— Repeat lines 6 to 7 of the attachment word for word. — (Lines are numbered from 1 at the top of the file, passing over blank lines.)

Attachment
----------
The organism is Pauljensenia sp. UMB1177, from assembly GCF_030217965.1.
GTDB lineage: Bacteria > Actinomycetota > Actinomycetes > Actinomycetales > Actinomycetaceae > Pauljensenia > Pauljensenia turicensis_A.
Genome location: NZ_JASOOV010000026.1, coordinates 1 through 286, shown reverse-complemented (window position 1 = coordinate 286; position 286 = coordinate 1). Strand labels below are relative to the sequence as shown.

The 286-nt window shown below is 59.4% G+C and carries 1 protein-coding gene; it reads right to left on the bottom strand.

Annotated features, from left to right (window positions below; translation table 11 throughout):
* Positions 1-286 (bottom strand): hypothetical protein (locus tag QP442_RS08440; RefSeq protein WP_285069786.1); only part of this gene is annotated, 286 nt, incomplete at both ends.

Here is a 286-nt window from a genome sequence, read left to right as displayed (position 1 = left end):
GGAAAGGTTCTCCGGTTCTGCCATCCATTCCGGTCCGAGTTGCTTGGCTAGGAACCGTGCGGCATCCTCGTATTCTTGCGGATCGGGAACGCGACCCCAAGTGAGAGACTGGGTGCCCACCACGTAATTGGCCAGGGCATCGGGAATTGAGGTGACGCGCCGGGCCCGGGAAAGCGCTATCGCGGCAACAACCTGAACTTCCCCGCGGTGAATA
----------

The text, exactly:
* Positions 1-286 (bottom strand): hypothetical protein (locus tag QP442_RS08440; RefSeq protein WP_285069786.1); only part of this gene is annotated, 286 nt, incomplete at both ends.

Here is a 286-nt window from a genome sequence, read left to right as displayed (position 1 = left end):